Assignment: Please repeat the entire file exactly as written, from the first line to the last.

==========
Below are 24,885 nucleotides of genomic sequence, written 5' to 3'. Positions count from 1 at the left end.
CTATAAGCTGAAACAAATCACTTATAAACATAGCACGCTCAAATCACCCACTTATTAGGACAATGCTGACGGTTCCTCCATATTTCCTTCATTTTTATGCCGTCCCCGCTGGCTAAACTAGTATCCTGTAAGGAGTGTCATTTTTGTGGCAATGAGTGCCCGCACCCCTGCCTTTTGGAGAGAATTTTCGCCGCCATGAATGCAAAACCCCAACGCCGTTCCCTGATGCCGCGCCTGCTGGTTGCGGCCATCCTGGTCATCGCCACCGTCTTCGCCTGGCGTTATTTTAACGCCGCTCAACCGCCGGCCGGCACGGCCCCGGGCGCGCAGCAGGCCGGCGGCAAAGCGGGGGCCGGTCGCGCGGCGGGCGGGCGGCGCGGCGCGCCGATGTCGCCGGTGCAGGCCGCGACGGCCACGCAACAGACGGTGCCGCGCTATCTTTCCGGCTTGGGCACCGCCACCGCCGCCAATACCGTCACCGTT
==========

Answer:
Below are 24,885 nucleotides of genomic sequence, written 5' to 3'. Positions count from 1 at the left end.
CTATAAGCTGAAACAAATCACTTATAAACATAGCACGCTCAAATCACCCACTTATTAGGACAATGCTGACGGTTCCTCCATATTTCCTTCATTTTTATGCCGTCCCCGCTGGCTAAACTAGTATCCTGTAAGGAGTGTCATTTTTGTGGCAATGAGTGCCCGCACCCCTGCCTTTTGGAGAGAATTTTCGCCGCCATGAATGCAAAACCCCAACGCCGTTCCCTGATGCCGCGCCTGCTGGTTGCGGCCATCCTGGTCATCGCCACCGTCTTCGCCTGGCGTTATTTTAACGCCGCTCAACCGCCGGCCGGCACGGCCCCGGGCGCGCAGCAGGCCGGCGGCAAAGCGGGGGCCGGTCGCGCGGCGGGCGGGCGGCGCGGCGCGCCGATGTCGCCGGTGCAGGCCGCGACGGCCACGCAACAGACGGTGCCGCGCTATCTTTCCGGCTTGGGCACCGCCACCGCCGCCAATACCGTCACCGTT